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  #61  
Old 07-25-2014, 07:55 PM
Actuary1129 Actuary1129 is offline
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Quote:
mathmajor, where are you getting 256.96? The HMO high P0002 net claim PMPM I see given is $177.33. Consequently I'm getting a much lower manual claim PMPM.
$256.96 is the expected claim cost PMPM for 2011 taken from the earlier case study work, divided by the target loss ratio.
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  #62  
Old 10-07-2014, 06:35 PM
UFActuary UFActuary is offline
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I think you might want to calculate Ben factor for adjusted Plan0001 starting from the original Plan0001

That would mean find factor relative to old plan 0001 and then multiply this by the .85 benefit factor to get the change from high cost plan....instead of take direct relativity from new plan to high plan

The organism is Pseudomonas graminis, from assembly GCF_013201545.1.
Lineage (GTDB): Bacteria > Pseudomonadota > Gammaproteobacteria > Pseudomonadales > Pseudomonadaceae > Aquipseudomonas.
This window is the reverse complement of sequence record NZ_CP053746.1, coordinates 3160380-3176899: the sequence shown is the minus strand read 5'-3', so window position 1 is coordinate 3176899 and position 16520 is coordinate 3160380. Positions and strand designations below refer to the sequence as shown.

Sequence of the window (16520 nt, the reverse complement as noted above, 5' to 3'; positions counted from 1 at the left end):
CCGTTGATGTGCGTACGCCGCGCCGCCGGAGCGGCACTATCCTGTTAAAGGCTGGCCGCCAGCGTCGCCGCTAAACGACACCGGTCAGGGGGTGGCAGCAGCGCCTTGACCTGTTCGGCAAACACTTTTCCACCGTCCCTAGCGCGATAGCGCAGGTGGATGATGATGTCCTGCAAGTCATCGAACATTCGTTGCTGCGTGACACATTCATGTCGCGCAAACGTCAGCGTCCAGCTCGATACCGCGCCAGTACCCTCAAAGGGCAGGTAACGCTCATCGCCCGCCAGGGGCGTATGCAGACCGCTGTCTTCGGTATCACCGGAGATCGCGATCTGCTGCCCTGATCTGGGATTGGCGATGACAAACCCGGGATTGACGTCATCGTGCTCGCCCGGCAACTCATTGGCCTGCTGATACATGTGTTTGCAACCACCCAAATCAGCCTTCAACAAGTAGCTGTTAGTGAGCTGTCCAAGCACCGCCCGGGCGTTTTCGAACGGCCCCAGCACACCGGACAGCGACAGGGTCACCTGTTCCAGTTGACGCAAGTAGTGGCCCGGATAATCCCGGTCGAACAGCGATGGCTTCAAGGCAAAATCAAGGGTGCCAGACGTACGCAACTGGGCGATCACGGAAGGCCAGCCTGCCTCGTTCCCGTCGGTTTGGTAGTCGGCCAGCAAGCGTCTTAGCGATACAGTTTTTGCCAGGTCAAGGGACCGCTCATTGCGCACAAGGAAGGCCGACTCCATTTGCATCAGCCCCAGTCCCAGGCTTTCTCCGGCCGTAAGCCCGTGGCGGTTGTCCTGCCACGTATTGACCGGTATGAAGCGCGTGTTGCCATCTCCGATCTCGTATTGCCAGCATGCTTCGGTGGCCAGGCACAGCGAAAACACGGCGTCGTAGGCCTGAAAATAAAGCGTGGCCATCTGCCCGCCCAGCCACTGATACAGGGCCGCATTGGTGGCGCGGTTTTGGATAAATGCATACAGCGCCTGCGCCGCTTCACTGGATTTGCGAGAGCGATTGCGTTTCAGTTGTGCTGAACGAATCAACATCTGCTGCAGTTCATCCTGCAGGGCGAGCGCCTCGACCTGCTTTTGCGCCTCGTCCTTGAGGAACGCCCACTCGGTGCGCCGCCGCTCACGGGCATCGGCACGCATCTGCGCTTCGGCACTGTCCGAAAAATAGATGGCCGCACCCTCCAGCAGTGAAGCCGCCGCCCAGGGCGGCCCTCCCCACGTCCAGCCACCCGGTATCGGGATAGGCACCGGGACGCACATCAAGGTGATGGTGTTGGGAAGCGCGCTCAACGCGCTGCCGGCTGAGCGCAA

Reason I might do this...as opposed to ignoring the original plan 0001 completely
is to account for plan design dollar amounts like Rehab that we didn't use in cost model and that we can assume is imbedded in the plan0001 Ben factor and not that high plan
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  #63  
Old 01-14-2015, 04:04 PM
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Originally Posted by Sir Deicide View Post
We don't know what the experience period is, we don't know if provider discounts have changed, and the copay assumptions are variable.
Yeah, I don't see how I can glean the information I need to set a reliable experience rate from the $186.23 PMPM figure, when we have no idea what discounts the incumbent carrier was getting.

Maybe the prospect is a high-morbidity group, but the carrier got deep discounts.

Maybe they are young, healthy people, but the carrier is a little TPA with a rental network that has to pay at or near the chargemaster price.

CRIC needs to charge a higher premium in the first case than in the second.
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  #64  
Old 01-14-2015, 05:38 PM